I’ve been thinking about that dratted machine ever since, plotting and planning how to get my hot little hands on one SOON! I really can’t justify another machine at the moment. No way. But I can sell one of the ones I have so I can get the Bernina that will get used more! I have a Pfaff 2124 embroidery machine that I bought two years ago in the States when I went on a machine embroidery kick, and despite the fact that I have absolutely everything that goes with it to make it truly wonderful, it just doesn’t get used enough. I think I’ve actually used it about five times all told. So here it is, up for sale:
Pfaff 2124 sewing machine with embroidery attachment included
Pfaff creative 3D Software Suite
creative smart card station
Personal smart card
creative Grand Hoop
creative Round Hoop 120mm
all original accessories and packaging included
Software modules included in creative Suite:
creative 3D Embroidery
creative 3D Vision
creative 3D Organizer
creative 3D Stitch Editor
creative 3D Design Splitter
creative 3D Digitizing
creative 3D Font Digitizing
creative 3D PictureStitch
creative 3D Cross Stitcher
creative 3D Stitch Artist
creative 3D File Assistant
creative 3D Fabric Decorator
Retail on all of the above is about $4500, but I’m letting it go for $2900, and all of it’s barely used. Interested? Shoot me an email, and we’ll chat! If you’re not in Germany, don’t despair, I can ship the whole kit and kaboodle to you!
We worked on more freehand feathers in the morning on day two of the workshop, and I discovered that it wasn’t just me having trouble with the feathers on the inside curves looking deformed, it was a common problem. I can make great feathers on the outside curve of a spine, but the inside ones look like awkward thumbs or something! It’s just a practice thing, but Diane did say that the inside curve is a trouble spot for many, so I felt a bit better about it. Diane talked about adding tendrils and extra flourishes to feather designs, and briefly touched on a couple of other freehand, non-marked designs.
It was tempting to just follow her around…just to hear every word she said!
We also learned more background and filler patterns, like Dianeshiko (a sort of curved pattern built on a grid that looks like overlapping circles), Tsunami (wonderful filler with wavy lines, a brand new technique not in any of her books!), Bouncing Bananas, Headbands, Clamshells, Ripple Stipple (another new background filler), Spirals, Mosaic Meandering, etc., etc., etc.! I think there’s never a reason to use plain old boring stippling again! Throughout the workshop while we worked on designs, Diane would come around and talk with everyone personally, helping with machine issues, or giving advice or feedback. It was tempting to just follow her around to everyone else, just to hear every word she said!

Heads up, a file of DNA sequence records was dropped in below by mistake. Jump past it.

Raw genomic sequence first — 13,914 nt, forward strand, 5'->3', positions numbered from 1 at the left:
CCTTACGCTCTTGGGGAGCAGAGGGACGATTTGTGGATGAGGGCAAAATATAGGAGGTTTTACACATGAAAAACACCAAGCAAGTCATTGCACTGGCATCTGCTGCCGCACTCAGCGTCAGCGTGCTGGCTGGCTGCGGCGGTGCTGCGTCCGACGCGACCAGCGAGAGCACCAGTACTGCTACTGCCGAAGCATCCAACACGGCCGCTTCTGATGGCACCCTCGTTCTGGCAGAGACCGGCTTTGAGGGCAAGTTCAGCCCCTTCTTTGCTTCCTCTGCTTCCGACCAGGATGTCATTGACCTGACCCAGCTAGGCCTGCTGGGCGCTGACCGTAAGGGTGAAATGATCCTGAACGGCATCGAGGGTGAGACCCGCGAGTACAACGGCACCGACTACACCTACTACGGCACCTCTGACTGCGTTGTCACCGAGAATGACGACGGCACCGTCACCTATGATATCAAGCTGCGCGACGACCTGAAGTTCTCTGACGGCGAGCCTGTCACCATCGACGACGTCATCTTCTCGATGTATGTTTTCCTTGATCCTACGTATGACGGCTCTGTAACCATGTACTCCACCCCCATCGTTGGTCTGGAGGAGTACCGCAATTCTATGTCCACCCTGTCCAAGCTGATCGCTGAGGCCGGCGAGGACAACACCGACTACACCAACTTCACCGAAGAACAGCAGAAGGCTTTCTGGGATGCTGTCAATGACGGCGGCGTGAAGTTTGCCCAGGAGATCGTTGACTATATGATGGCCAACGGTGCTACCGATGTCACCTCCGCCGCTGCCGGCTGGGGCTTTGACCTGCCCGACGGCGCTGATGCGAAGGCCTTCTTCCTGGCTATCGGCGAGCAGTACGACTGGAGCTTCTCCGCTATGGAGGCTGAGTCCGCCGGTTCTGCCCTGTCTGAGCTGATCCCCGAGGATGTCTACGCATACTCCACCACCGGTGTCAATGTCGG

Some of the students were at Hancock’s Fabrics at 8:00 a.m. on day two of the workshop, begging their way in the door before they were open to shop. We were in class during opening hours, but Hancock’s was happy to let them in early evidently! Some of these ladies bought assortments of silk dupion fat quarters that were half price, so Dawn and I made the mad dash to Hancock’s ourselves on the lunch hour to get some. What a steal! Continue reading Gaudynski Workshop, Days Two and Three – Newsworthy Quilting
Okay, I’m sure you all thought I fell off the planet, but I really am here, life (and quilting) just got in my way for a bit. I spent ten days in the States last week and the one before for a machine quilting workshop with Diane Gaudynski at the Museum of the American Quilter’s Society. The workshop was absolutely incredible! By the first day at noon, I’d gotten my money’s worth I think, and it only got better from there. I learned so much that I’m still just digesting it all (and hoping I’ll remember it all, as well!).
It’s really hard to shop at Hancock’s in person, I think, since there’s just so much fabric there.
So, let me back up a bit, and start at the beginning, and hopefully tell all in the coming days. I had to fly into Nashville, and my buddy Dawn met me at the airport. We crashed in Nashville for the night (I do mean crashed, since I’d just come off an international flight, and she’d driven in from South Carolina, no small thing in one day). We headed for Paducah and Hancock’s Fabrics the next morning. It’s really hard to shop at Hancock’s in person, I think, since there’s just so much fabric there. It’s all arranged by manufacturer and fabric line, instead of color. Continue reading Visiting, quilting, shopping